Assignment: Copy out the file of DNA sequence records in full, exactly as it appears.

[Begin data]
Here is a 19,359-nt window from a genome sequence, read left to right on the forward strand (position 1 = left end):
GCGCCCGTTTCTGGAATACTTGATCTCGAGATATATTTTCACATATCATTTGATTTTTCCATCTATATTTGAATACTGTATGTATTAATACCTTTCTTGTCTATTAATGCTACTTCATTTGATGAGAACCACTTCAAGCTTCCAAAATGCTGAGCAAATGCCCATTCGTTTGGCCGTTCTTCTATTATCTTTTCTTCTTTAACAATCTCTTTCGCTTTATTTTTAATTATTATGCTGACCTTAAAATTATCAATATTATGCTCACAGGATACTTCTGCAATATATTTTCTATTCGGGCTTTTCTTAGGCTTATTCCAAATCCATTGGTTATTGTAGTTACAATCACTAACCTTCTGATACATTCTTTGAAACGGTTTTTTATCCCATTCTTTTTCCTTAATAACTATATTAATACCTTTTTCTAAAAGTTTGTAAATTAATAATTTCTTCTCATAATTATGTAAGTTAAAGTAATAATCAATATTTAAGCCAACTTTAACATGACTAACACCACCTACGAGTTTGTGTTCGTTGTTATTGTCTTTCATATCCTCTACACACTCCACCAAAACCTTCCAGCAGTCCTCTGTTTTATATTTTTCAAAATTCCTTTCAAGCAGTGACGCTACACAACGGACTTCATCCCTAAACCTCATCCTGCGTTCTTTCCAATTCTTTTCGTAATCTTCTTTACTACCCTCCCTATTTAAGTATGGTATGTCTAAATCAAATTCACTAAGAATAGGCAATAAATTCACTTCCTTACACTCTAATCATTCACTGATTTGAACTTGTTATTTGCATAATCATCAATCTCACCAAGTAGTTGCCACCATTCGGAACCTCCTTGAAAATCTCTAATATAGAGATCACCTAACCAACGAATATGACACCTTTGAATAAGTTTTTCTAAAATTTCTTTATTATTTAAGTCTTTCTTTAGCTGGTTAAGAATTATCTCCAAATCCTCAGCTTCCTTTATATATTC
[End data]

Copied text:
Here is a 19,359-nt window from a genome sequence, read left to right on the forward strand (position 1 = left end):
GCGCCCGTTTCTGGAATACTTGATCTCGAGATATATTTTCACATATCATTTGATTTTTCCATCTATATTTGAATACTGTATGTATTAATACCTTTCTTGTCTATTAATGCTACTTCATTTGATGAGAACCACTTCAAGCTTCCAAAATGCTGAGCAAATGCCCATTCGTTTGGCCGTTCTTCTATTATCTTTTCTTCTTTAACAATCTCTTTCGCTTTATTTTTAATTATTATGCTGACCTTAAAATTATCAATATTATGCTCACAGGATACTTCTGCAATATATTTTCTATTCGGGCTTTTCTTAGGCTTATTCCAAATCCATTGGTTATTGTAGTTACAATCACTAACCTTCTGATACATTCTTTGAAACGGTTTTTTATCCCATTCTTTTTCCTTAATAACTATATTAATACCTTTTTCTAAAAGTTTGTAAATTAATAATTTCTTCTCATAATTATGTAAGTTAAAGTAATAATCAATATTTAAGCCAACTTTAACATGACTAACACCACCTACGAGTTTGTGTTCGTTGTTATTGTCTTTCATATCCTCTACACACTCCACCAAAACCTTCCAGCAGTCCTCTGTTTTATATTTTTCAAAATTCCTTTCAAGCAGTGACGCTACACAACGGACTTCATCCCTAAACCTCATCCTGCGTTCTTTCCAATTCTTTTCGTAATCTTCTTTACTACCCTCCCTATTTAAGTATGGTATGTCTAAATCAAATTCACTAAGAATAGGCAATAAATTCACTTCCTTACACTCTAATCATTCACTGATTTGAACTTGTTATTTGCATAATCATCAATCTCACCAAGTAGTTGCCACCATTCGGAACCTCCTTGAAAATCTCTAATATAGAGATCACCTAACCAACGAATATGACACCTTTGAATAAGTTTTTCTAAAATTTCTTTATTATTTAAGTCTTTCTTTAGCTGGTTAAGAATTATCTCCAAATCCTCAGCTTCCTTTATATATTC